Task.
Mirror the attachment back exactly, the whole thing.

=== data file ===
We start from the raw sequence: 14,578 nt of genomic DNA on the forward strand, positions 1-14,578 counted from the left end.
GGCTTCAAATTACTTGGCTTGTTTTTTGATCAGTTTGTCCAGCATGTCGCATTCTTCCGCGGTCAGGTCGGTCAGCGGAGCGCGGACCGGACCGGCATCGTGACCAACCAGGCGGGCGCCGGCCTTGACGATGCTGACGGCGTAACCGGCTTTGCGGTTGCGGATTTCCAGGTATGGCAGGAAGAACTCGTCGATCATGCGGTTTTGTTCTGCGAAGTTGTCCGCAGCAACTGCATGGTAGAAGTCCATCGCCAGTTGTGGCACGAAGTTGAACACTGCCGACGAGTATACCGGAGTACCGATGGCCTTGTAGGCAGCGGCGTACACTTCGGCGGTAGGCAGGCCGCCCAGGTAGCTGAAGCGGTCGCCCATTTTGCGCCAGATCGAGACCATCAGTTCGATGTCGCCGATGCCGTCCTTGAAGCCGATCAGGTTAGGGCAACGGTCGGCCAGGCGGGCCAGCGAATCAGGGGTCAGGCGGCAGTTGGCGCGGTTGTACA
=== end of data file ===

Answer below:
We start from the raw sequence: 14,578 nt of genomic DNA on the forward strand, positions 1-14,578 counted from the left end.
GGCTTCAAATTACTTGGCTTGTTTTTTGATCAGTTTGTCCAGCATGTCGCATTCTTCCGCGGTCAGGTCGGTCAGCGGAGCGCGGACCGGACCGGCATCGTGACCAACCAGGCGGGCGCCGGCCTTGACGATGCTGACGGCGTAACCGGCTTTGCGGTTGCGGATTTCCAGGTATGGCAGGAAGAACTCGTCGATCATGCGGTTTTGTTCTGCGAAGTTGTCCGCAGCAACTGCATGGTAGAAGTCCATCGCCAGTTGTGGCACGAAGTTGAACACTGCCGACGAGTATACCGGAGTACCGATGGCCTTGTAGGCAGCGGCGTACACTTCGGCGGTAGGCAGGCCGCCCAGGTAGCTGAAGCGGTCGCCCATTTTGCGCCAGATCGAGACCATCAGTTCGATGTCGCCGATGCCGTCCTTGAAGCCGATCAGGTTAGGGCAACGGTCGGCCAGGCGGGCCAGCGAATCAGGGGTCAGGCGGCAGTTGGCGCGGTTGTACA